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Pierre Poilievre| Photo: Manning Centre – Flickr | Creative Commons 2.0| cropped from original | license linked at bottom of article

Pierre Poilievre| Photo: Manning Centre – Flickr | Creative Commons 2.0| cropped from original | license linked at bottom of article

Canada’s new hard-right Conservative leader is dangerous due to the vacuum on the parliamentary centre and left, argues John Clarke

It was no great surprise that Pierre Poilievre’s bid for leadership of the Conservative Party of Canada was crowned with success when the results came in on 10 September. The hard-right Poilievre, enthusiastically backed by the reactionary party base, won on the first ballot with 68.15% of the vote. His main rival, Jean Charest, representing the wing of the party that still embraces respectability, and that favours a ‘moderate’ approach, was left in the dust with just 16.07%.

More than 400,000 votes were cast but, with his appeal on the right extending well beyond the normal Tory ranks, Poilievre was able to bring in 300,000 new party members during his campaign. He did, however, secure strong support among the longstanding party faithful and it is striking that 62 of the 118 Tory MPs backed him in his bid for leadership.

Echoes of Trump

The politics of Pierre Poilievre have predictably, and with some justification, been compared to those of Donald Trump. He has certainly embraced a right-wing populist approach and cultivated a base of support with that strategy. He has not been at all hesitant to lend his name to far-right initiatives, like the infamous ‘Freedom Convoy,’ and to co-operate very publicly with their key organisers.

Poilievre has also taken up a Trump-like attack on the very modest regulatory protections that exist for workers, consumers and the environment on the grounds that they restrict business operations and kill jobs. He has coined the term ‘Fire the Gatekeepers’ to popularise his notion that all barriers to profit making should be removed, regardless of the harmful consequences that result.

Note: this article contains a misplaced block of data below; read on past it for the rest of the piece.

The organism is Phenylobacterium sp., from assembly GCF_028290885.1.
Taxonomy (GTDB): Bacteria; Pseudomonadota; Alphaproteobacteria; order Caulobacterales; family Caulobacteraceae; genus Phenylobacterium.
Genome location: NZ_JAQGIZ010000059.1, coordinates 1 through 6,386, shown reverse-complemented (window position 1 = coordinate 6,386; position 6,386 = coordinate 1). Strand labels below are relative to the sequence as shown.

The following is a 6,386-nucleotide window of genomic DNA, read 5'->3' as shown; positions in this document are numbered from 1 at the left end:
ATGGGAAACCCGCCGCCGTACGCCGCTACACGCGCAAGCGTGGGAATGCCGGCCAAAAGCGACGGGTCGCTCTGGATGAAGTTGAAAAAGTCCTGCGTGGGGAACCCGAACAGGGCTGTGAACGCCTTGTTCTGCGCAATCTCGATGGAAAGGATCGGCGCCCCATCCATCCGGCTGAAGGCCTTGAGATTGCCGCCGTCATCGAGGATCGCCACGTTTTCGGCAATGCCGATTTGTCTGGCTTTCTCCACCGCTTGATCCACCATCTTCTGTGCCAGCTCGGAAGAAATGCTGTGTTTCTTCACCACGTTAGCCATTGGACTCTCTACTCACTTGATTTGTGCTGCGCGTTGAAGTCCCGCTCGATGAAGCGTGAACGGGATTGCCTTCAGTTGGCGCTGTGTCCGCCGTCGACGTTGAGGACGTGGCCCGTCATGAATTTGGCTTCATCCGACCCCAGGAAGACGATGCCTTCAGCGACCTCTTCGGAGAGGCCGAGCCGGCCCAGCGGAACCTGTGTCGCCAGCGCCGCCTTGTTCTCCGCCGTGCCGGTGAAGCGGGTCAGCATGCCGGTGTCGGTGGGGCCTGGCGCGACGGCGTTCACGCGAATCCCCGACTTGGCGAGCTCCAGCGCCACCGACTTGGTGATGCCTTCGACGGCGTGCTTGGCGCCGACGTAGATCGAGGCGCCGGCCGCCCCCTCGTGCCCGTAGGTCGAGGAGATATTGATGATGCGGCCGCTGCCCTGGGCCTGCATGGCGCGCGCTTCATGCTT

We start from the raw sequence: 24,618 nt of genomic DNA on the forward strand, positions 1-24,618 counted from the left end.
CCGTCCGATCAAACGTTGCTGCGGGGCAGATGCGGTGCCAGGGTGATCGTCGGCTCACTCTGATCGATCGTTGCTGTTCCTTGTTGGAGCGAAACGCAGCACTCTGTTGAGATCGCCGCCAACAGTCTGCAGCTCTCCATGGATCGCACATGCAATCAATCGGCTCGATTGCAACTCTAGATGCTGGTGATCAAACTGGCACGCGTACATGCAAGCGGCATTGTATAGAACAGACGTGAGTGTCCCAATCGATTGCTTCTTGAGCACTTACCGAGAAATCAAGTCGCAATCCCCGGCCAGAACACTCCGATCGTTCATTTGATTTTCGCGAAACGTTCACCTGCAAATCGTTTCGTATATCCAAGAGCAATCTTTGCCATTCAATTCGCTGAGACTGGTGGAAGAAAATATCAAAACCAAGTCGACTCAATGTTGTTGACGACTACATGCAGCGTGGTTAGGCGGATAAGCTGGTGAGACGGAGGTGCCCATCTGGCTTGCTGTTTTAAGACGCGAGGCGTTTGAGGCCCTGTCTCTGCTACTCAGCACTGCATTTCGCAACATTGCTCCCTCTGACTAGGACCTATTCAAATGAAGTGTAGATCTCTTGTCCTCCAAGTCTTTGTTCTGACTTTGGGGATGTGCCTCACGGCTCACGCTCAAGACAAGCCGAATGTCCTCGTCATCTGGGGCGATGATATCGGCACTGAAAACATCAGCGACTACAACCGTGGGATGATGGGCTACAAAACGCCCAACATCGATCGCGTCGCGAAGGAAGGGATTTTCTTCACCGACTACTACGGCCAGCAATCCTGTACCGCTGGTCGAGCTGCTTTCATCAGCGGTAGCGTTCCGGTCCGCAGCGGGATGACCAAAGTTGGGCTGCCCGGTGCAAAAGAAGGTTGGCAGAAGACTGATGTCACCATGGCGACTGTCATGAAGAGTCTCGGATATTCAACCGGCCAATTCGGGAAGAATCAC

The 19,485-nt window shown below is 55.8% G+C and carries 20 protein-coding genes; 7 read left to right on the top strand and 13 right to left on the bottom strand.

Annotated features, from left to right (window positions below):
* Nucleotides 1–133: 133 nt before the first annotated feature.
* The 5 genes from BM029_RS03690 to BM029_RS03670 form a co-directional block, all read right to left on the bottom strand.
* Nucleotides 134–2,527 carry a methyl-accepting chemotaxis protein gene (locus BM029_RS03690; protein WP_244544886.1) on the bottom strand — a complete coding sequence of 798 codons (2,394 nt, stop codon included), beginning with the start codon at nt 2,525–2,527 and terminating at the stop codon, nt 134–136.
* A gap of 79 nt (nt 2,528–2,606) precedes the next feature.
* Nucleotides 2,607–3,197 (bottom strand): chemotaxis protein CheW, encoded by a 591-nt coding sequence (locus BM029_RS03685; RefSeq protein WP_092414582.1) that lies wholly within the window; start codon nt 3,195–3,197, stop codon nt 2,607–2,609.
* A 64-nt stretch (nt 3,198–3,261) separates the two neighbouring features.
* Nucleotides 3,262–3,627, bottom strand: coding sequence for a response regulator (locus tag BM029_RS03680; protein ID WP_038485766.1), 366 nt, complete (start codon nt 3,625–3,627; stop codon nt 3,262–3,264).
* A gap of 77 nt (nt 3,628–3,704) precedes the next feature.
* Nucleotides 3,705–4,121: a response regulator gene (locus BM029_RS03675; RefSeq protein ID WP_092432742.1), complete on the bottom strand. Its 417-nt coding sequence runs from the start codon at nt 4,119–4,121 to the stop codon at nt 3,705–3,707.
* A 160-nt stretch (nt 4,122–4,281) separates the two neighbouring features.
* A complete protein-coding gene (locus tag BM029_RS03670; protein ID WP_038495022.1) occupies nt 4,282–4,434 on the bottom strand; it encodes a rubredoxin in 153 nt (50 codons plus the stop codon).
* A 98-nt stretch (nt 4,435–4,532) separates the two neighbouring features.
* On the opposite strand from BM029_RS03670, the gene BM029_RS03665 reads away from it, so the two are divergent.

The new Tory leader’s heroes include, as might be expected, the late Margaret Thatcher and he has been only too happy to associate himself with Canada’s most notorious right-wing academic, Jordan Peterson. Indeed, he was widely condemned when he appeared on a podcast with Peterson and, borrowing a term that is popular in far-right circles, expressed his preference for the use of ‘Anglo-Saxon words.

Poilievre is anxious to cut social programmes and he firmly opposed the improved levels of income support that were provided during the pandemic lockdowns. He is prepared to countenance only a ‘tiny survival stipend for all low-income people’ and has been described as ‘a reactionary austerity monger … someone who will fight unions, suffocate the public sector, and cut welfare, even if those policies prove highly unpopular’.

The coronation of Poilievre as the leader of the Conservatives is the culmination of a protracted struggle for control of the party between a relatively moderate wing who wanted to preserve the role of sober and trusted political steward of Canadian capitalism, and a right-wing element ready to accommodate the reactionary anger that is growing at the base and on the periphery of the party. This is part of an international trend that has affected mainstream conservative parties since the Great Recession and, to an even greater degree, since the onset of the global pandemic. The accelerating rightward trajectory of the US Republican Party expresses this with the greatest clarity possible.

Attack dog

The Conservative Party of Canada has moved decisively to the right just as the cost-of-living crisis plays out and the threat of a major economic slump looms over the country. As central banks proceed with the driving up of interest rates, Canada is particularly vulnerable to the inevitable effects of this course of action. ‘Canadian households are easily the most indebted in the G7 and among the most in the entire OECD.’ The threat of a major housing crash, with disastrous wider economic consequences is very serious in this situation.